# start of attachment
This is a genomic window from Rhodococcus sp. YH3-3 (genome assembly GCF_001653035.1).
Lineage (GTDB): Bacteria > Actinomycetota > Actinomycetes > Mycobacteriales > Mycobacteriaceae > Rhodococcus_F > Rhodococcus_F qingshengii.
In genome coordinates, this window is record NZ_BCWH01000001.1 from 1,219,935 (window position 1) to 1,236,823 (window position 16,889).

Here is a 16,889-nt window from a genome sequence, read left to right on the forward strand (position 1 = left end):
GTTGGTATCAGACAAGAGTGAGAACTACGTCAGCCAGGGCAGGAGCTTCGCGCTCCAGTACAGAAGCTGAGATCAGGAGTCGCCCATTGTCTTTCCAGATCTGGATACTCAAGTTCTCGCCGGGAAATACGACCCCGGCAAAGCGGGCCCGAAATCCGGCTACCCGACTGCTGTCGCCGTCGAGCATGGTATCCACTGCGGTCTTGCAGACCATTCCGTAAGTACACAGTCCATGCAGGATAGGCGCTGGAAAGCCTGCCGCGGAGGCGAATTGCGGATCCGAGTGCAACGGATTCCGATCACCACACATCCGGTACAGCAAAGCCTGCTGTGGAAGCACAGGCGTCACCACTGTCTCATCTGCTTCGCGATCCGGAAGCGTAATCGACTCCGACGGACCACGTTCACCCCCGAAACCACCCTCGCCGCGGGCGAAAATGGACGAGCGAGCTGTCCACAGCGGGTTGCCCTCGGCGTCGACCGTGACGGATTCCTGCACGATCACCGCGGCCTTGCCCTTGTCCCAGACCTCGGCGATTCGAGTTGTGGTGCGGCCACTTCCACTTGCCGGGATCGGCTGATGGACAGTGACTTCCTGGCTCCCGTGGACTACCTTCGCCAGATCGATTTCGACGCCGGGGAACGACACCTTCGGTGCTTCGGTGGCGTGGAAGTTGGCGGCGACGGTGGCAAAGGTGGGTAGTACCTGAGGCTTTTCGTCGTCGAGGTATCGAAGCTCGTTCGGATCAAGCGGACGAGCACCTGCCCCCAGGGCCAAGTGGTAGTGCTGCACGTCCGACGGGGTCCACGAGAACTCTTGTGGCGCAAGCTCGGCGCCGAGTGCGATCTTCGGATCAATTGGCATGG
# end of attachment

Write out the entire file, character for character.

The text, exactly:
This is a genomic window from Rhodococcus sp. YH3-3 (genome assembly GCF_001653035.1).
Lineage (GTDB): Bacteria > Actinomycetota > Actinomycetes > Mycobacteriales > Mycobacteriaceae > Rhodococcus_F > Rhodococcus_F qingshengii.
In genome coordinates, this window is record NZ_BCWH01000001.1 from 1,219,935 (window position 1) to 1,236,823 (window position 16,889).

Here is a 16,889-nt window from a genome sequence, read left to right on the forward strand (position 1 = left end):
GTTGGTATCAGACAAGAGTGAGAACTACGTCAGCCAGGGCAGGAGCTTCGCGCTCCAGTACAGAAGCTGAGATCAGGAGTCGCCCATTGTCTTTCCAGATCTGGATACTCAAGTTCTCGCCGGGAAATACGACCCCGGCAAAGCGGGCCCGAAATCCGGCTACCCGACTGCTGTCGCCGTCGAGCATGGTATCCACTGCGGTCTTGCAGACCATTCCGTAAGTACACAGTCCATGCAGGATAGGCGCTGGAAAGCCTGCCGCGGAGGCGAATTGCGGATCCGAGTGCAACGGATTCCGATCACCACACATCCGGTACAGCAAAGCCTGCTGTGGAAGCACAGGCGTCACCACTGTCTCATCTGCTTCGCGATCCGGAAGCGTAATCGACTCCGACGGACCACGTTCACCCCCGAAACCACCCTCGCCGCGGGCGAAAATGGACGAGCGAGCTGTCCACAGCGGGTTGCCCTCGGCGTCGACCGTGACGGATTCCTGCACGATCACCGCGGCCTTGCCCTTGTCCCAGACCTCGGCGATTCGAGTTGTGGTGCGGCCACTTCCACTTGCCGGGATCGGCTGATGGACAGTGACTTCCTGGCTCCCGTGGACTACCTTCGCCAGATCGATTTCGACGCCGGGGAACGACACCTTCGGTGCTTCGGTGGCGTGGAAGTTGGCGGCGACGGTGGCAAAGGTGGGTAGTACCTGAGGCTTTTCGTCGTCGAGGTATCGAAGCTCGTTCGGATCAAGCGGACGAGCACCTGCCCCCAGGGCCAAGTGGTAGTGCTGCACGTCCGACGGGGTCCACGAGAACTCTTGTGGCGCAAGCTCGGCGCCGAGTGCGATCTTCGGATCAATTGGCATGG